Yesterday, Mixon asked if he could accompany me on my shopping trip to Superstore. I figured that would be a great idea, even though I figured it would mean several stops on the way up the hill. Thing is, he had it in his mind that he was going to make it all the way up without stopping. I think that it was related to the fact that the kids have been training at school for the local fun run in April. They call it Boogie the Bridge and our kids have signed up to run the 5k course...which means they need to be accompanied. ...

On the way up the hill, Mixon told me that he was setting small goals to break up the climb. It was slow, but he made it all the way up Columbia Street...I was impressed.

In other news...here is a good blog that I just discovered called Weighty Matters...written by a Canadian obesity doctor.

Rock Paper Scissors...its a big deal in Japan.


Are you aware?

Find out here.

Happy Pi Day



I have been mulling and thinking about what I want to be when I grow up.

For a long time I have had in my mind some sort of job working with athletes in the strength and conditioning field, but that seems to be changing.

There are a great many dangerous ideas 'out there'. Most people think that morality is completely relative to the person engaging in any particular act, or that it is maybe relative to one's culture. That is a very bad idea.

Many people think that a 'perfect body' is attainable and desirable and will go to great lengths to try to reach that and in the process damage their health, sometimes irreversibly. That is a bad idea.

Many people think that educators should remain 'morally neutral' in a classroom and not describe any behaviour as being more or less moral than any other behaviour. That is a bad idea and it is also impossible.

I have recently come to realize that the people who control the ideas that circulate in society are scholars in universities.

I want to influence the ideas that Canadians interact with and think to be valuable.

Here is a short exerpt that I think hits the nail on the head...from Dr. Charles Malik:

"I must be frank with you: the greatest danger confronting American evangelical Christianity is the danger of anti-intellectualism. The mind in its greatest and deepest reaches is not cared for enough. But intellectual nurture cannot take place apart from profound immersion for a period of years in the history of thought and the spirit. People who are in a hurry to get out of the university and start earning money or serving the church or preaching the gospel have no idea of the infinite value of spending years of leisure conversing with the greatest minds and souls of the past, ripening and sharpening and enlarging their powers of thinking. The result is that the arena of creative thinking is vacated and abdicated to the enemy. Who among evangelicals can stand up to the great secular scholars on their own terms of scholarship? Who among evangelical scholars is quoted as a normative source by the greatest secular authorities on history or philosophy or psychology or sociology or politics? Does the evangelical mode of thinking have the slightest chance of becoming the dominant mode in the great universities of Europe and America that stamp our entire civilization with their spirit and ideas? For the sake of greater effectiveness in witnessing to Jesus Christ, as well as for their own sakes, evangelicals cannot afford to keep on living on the periphery of responsible intellectual existence." (“The Other Side of Evangelism,” Christianity Today, November 7, 1980, p. 40.)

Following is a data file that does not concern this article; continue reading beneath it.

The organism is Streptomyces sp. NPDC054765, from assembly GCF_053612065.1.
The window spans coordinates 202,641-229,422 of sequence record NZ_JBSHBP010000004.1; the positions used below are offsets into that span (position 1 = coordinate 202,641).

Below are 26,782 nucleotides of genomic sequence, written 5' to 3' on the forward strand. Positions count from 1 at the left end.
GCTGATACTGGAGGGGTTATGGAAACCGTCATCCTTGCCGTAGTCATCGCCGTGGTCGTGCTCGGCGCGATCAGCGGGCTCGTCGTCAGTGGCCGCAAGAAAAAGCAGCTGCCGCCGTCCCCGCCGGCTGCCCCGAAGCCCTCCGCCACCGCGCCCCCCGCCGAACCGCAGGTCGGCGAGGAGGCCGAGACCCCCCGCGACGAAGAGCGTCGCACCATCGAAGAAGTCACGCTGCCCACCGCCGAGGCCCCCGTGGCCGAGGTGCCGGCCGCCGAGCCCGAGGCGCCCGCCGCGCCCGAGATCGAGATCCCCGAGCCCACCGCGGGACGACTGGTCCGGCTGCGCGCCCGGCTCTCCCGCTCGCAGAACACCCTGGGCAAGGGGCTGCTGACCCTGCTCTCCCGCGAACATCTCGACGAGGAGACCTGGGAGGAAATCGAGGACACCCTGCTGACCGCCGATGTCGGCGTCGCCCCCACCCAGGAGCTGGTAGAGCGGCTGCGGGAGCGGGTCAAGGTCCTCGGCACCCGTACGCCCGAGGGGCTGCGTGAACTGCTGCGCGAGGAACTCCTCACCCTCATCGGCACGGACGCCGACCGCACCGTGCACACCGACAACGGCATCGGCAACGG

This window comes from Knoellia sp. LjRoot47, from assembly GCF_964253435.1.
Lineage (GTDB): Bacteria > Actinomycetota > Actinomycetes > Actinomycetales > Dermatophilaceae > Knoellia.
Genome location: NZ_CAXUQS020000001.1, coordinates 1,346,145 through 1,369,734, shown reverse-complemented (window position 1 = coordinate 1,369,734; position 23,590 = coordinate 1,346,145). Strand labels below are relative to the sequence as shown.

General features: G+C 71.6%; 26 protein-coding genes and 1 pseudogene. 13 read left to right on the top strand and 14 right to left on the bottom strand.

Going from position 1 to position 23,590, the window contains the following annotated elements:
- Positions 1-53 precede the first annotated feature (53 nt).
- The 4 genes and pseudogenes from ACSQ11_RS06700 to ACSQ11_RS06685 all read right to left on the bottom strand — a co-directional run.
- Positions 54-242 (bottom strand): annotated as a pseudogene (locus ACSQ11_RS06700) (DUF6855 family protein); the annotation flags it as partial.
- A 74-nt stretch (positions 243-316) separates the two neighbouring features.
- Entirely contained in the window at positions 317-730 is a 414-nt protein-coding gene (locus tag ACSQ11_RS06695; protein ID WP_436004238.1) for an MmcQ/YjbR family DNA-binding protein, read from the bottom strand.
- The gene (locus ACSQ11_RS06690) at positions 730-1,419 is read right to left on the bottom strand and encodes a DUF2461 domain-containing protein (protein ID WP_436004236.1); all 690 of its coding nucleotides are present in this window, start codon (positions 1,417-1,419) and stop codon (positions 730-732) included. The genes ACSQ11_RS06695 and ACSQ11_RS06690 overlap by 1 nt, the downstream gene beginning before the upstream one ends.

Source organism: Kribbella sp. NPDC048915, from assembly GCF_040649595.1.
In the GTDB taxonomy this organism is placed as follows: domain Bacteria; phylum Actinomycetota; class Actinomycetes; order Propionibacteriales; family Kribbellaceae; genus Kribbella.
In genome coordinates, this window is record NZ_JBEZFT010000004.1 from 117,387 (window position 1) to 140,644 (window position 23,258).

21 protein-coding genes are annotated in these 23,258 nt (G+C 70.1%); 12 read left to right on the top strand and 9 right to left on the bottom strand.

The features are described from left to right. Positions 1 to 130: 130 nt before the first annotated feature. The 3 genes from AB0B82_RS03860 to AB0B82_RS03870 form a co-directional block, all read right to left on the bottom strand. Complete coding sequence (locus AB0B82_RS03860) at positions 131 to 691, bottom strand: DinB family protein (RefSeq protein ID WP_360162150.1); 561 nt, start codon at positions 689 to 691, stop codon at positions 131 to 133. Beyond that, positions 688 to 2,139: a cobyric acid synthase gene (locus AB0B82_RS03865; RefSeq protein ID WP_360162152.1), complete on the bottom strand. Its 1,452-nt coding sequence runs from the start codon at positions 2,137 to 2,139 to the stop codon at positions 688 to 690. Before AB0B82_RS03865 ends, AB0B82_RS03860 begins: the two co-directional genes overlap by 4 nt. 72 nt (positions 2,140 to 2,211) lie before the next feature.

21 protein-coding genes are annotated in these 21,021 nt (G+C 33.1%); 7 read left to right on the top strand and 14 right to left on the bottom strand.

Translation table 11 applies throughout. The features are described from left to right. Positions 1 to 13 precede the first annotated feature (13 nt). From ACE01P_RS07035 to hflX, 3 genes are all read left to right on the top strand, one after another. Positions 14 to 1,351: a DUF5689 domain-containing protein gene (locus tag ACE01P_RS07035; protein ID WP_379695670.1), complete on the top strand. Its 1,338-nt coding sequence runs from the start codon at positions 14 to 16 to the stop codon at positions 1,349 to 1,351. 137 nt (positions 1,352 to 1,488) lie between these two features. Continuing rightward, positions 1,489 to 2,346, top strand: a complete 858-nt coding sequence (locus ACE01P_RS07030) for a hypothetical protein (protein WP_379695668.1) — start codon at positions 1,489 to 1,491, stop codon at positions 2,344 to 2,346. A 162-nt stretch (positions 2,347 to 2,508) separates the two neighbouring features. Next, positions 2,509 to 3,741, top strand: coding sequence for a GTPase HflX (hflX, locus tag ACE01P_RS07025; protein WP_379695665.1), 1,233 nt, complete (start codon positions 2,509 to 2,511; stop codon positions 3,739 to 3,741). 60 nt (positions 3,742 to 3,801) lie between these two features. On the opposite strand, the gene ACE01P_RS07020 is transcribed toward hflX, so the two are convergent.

Hat Tip... The Constructive Curmudgeon


The Faith

Just finished reading an important book called The Faith. It was written by Charles Colson and Harold Fickett and is based on the first few verses of the book of Jude which say...

"Dear friends, although I was very eager to write to you about the salvation we share, I felt I had to write and urge you to contend for the faith that was once for all entrusted to the saints."

The subtitle is "What Christians Believe, Why they believe it and why it matters"

The book is under 250 pages and is written in straight-forward language. It is not written to either a Christian or non-christian audience in particular but is accessible to anyone of any or no faith.

Colson and Fickett discuss, although briefly, the key doctrines of Christianity and why they are important. Some of the doctrines that they touch on are the existence of God, revelation, truth, sin and redemption and the end of the world as we know it.

I recommend this book for anyone who is a serious student of Christianity and is interested in an introductory primer on the key doctrines of the faith, or someone who has been influenced by the popular atheist rants and tantrums from the likes of Dawkins, Hitchens, Harris, and Dennett. An honest reader will realize that the god and the faith that these guys caricature is certainly not the God of Abraham, Isaac and Jacob nor is it the faith that orthodox Christians profess.


The real Fat Cyclist